Just be sure to only borrow what you can reasonably afford to repay on the income you have. And set up automatic payments from your checking account to never miss a payment and damage your credit with late fees or delinquencies. Used wisely, a personal loan can be an affordable financing option when planned for strategically and managed diligently.
Frequently Asked Questions About Personal Loans
What are the general requirements to qualify for a personal loan?
Here are the typical requirements lenders look for when considering a personal loan application:
- Good credit (around 670 FICO score or higher)
- Verifiable income of at least $2,000 per month
- Low debt-to-income ratio (below 40% is best)
- At least a year with your current employer
- No recent bankruptcy or foreclosure (usually within the last 1-2 years)
- Collateral may be required for loans above $15,000 to $20,000
Meeting these requirements proves you likely have the means to repay the loan responsibly. Each lender has its own specific underwriting standards, so your exact qualifications can vary.
How long does it take to get approved for a personal loan?
Approval times vary by lender but can range from 1 to 7 business days in many cases. Online lenders and smaller banks typically have the fastest process while large traditional banks tend to take longer.
The more quickly you submit all required documents and information, the faster a decision can be made. Having good credit and meeting the lender’s income and debt requirements also streamlines approvals.
To get funding as quickly as possible, try online lenders like Lightstream, SoFi, Upstart, or LendingClub, who can often deposit approved loans within one week.
Where can I get the best personal loan rates?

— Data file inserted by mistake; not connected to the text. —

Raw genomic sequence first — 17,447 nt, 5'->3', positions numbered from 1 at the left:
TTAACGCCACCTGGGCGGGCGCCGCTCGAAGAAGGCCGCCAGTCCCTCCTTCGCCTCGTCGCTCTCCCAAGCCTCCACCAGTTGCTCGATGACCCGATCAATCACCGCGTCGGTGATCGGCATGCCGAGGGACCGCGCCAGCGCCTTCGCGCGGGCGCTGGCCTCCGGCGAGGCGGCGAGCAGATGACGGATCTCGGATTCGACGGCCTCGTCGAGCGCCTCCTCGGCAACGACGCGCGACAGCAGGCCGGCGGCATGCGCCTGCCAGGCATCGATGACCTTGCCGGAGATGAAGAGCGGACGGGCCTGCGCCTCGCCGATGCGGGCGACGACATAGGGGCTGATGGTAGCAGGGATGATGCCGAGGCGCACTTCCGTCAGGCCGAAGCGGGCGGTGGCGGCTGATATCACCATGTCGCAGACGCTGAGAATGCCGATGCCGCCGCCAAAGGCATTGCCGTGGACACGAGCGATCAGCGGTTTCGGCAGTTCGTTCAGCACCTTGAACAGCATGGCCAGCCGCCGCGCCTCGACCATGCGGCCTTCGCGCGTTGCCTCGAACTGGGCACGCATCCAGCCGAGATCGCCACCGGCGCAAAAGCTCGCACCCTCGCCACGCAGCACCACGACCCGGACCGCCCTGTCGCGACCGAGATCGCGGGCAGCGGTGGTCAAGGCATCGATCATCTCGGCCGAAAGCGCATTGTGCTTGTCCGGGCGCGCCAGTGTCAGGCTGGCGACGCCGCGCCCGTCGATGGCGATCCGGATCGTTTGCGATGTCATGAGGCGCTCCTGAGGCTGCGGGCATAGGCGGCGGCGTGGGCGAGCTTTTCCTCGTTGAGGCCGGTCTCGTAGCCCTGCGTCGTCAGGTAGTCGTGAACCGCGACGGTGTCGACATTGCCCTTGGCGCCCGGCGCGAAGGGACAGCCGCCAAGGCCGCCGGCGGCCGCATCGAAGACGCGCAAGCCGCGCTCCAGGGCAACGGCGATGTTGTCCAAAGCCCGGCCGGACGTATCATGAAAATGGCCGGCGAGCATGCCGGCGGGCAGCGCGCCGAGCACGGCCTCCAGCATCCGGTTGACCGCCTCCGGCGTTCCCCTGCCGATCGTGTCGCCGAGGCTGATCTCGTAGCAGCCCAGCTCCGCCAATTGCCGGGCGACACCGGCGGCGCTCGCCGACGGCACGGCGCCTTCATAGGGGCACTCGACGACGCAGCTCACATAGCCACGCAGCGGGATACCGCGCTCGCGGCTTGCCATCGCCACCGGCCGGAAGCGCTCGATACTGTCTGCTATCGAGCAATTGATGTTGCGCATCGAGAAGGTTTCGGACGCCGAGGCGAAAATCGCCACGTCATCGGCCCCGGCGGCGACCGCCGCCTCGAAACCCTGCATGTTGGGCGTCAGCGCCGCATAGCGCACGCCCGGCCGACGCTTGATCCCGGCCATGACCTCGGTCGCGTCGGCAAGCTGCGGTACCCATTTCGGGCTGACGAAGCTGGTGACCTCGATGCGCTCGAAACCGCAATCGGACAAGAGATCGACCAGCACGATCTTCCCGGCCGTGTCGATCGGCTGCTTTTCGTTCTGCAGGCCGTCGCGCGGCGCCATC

Currently, some of the best rates are offered by online lenders like Lightstream, SoFi, Marcus by Goldman Sachs, Upgrade, and PenFed Credit Union. Their rates for borrowers with good credit start as low as 3% to 7%.
Online lenders can offer lower rates due to their lower overhead expenses compared to traditional brick-and-mortar loan providers.
Banks typically have higher rates in the 7% to 12% range, while credit unions offer better rates around 6% to 15%. Always compare multiple quotes to find the best rate you qualify for.
Can I get a personal loan with bad credit?
Yes, you can still get approved for a personal loan with bad credit, but will pay much higher interest rates. Some lenders specialize in bad credit loans but charge very high APRs.
A better option may be a secured loan or credit builder loan requiring collateral but with more reasonable rates. Or, work on improving your credit before applying so you can qualify for better unsecured loan rates.
How long does a personal loan stay on your credit report?
A personal loan stays on your credit report for up to 10 years from the date it was opened. Even once paid in full, the loan history remains on your report for that duration and impacts your score.
If you close an account in good standing, it can continue boosting your credit for the full decade it reports. But if any payments were missed, those negatives will hurt your score over the same period.
Can you get denied for a personal loan?
Yes, it’s possible to get denied for a personal loan. The most common reasons for denial are:
- Poor credit (below 620 FICO)
- High debt-to-income ratio (above 40%)
- Insufficient income for the loan payments
- Limited or poor credit history
- Recent bankruptcy or foreclosure
- Too many recent credit inquiries
If denied due to credit or income, try improving your profile by paying down debts, getting a cosigner, or waiting a few months to apply again after improving your score or income. Seeking a smaller loan amount may also get you approved.
Are personal loans tax deductible?
No, in most cases personal loan interest is not tax deductible. An exception is if you use the loan proceeds specifically to invest in or improve a rental property the loan is used for.
Student loan interest can also sometimes be deducted up to a certain amount based on income. But for all other personal, auto, and mortgage loans, the interest is generally not tax deductible.
In another related article, Unleashing the Power of Credibly Small Business Loans in 2023